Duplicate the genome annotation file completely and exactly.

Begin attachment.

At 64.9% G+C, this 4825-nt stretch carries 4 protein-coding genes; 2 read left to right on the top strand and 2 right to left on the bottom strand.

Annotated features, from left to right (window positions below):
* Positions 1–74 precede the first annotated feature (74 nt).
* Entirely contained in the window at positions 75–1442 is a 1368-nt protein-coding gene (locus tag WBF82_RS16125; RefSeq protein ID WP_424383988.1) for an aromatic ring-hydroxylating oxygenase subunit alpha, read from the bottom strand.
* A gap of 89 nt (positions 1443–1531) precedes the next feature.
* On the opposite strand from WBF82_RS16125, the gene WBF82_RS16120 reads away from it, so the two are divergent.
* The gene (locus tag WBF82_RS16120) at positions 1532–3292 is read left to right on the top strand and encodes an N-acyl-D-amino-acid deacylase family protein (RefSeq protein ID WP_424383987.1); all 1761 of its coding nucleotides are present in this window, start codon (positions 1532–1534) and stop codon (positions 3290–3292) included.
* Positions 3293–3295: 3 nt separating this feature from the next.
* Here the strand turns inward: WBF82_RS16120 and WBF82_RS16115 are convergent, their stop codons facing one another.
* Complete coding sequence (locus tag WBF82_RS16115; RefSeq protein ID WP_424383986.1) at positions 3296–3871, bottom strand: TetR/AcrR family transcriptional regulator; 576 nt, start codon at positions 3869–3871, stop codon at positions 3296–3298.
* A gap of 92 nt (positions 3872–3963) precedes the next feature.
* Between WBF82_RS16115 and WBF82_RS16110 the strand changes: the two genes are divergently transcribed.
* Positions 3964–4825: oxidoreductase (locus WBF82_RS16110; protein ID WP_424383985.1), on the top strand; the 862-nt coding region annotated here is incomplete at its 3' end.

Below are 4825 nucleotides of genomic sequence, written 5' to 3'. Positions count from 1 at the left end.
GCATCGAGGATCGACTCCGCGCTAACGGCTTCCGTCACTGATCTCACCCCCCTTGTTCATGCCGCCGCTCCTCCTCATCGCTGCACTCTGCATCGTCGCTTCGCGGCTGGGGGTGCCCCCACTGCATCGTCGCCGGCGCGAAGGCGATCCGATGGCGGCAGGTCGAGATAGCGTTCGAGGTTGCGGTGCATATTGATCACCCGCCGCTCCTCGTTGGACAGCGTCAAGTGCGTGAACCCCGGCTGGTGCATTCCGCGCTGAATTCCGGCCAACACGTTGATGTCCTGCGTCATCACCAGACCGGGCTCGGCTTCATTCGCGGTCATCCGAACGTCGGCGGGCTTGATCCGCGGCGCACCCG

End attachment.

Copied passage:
At 64.9% G+C, this 4825-nt stretch carries 4 protein-coding genes; 2 read left to right on the top strand and 2 right to left on the bottom strand.

Annotated features, from left to right (window positions below):
* Positions 1–74 precede the first annotated feature (74 nt).
* Entirely contained in the window at positions 75–1442 is a 1368-nt protein-coding gene (locus tag WBF82_RS16125; RefSeq protein ID WP_424383988.1) for an aromatic ring-hydroxylating oxygenase subunit alpha, read from the bottom strand.
* A gap of 89 nt (positions 1443–1531) precedes the next feature.
* On the opposite strand from WBF82_RS16125, the gene WBF82_RS16120 reads away from it, so the two are divergent.
* The gene (locus tag WBF82_RS16120) at positions 1532–3292 is read left to right on the top strand and encodes an N-acyl-D-amino-acid deacylase family protein (RefSeq protein ID WP_424383987.1); all 1761 of its coding nucleotides are present in this window, start codon (positions 1532–1534) and stop codon (positions 3290–3292) included.
* Positions 3293–3295: 3 nt separating this feature from the next.
* Here the strand turns inward: WBF82_RS16120 and WBF82_RS16115 are convergent, their stop codons facing one another.
* Complete coding sequence (locus tag WBF82_RS16115; RefSeq protein ID WP_424383986.1) at positions 3296–3871, bottom strand: TetR/AcrR family transcriptional regulator; 576 nt, start codon at positions 3869–3871, stop codon at positions 3296–3298.
* A gap of 92 nt (positions 3872–3963) precedes the next feature.
* Between WBF82_RS16115 and WBF82_RS16110 the strand changes: the two genes are divergently transcribed.
* Positions 3964–4825: oxidoreductase (locus WBF82_RS16110; protein ID WP_424383985.1), on the top strand; the 862-nt coding region annotated here is incomplete at its 3' end.

Below are 4825 nucleotides of genomic sequence, written 5' to 3'. Positions count from 1 at the left end.
GCATCGAGGATCGACTCCGCGCTAACGGCTTCCGTCACTGATCTCACCCCCCTTGTTCATGCCGCCGCTCCTCCTCATCGCTGCACTCTGCATCGTCGCTTCGCGGCTGGGGGTGCCCCCACTGCATCGTCGCCGGCGCGAAGGCGATCCGATGGCGGCAGGTCGAGATAGCGTTCGAGGTTGCGGTGCATATTGATCACCCGCCGCTCCTCGTTGGACAGCGTCAAGTGCGTGAACCCCGGCTGGTGCATTCCGCGCTGAATTCCGGCCAACACGTTGATGTCCTGCGTCATCACCAGACCGGGCTCGGCTTCATTCGCGGTCATCCGAACGTCGGCGGGCTTGATCCGCGGCGCACCCG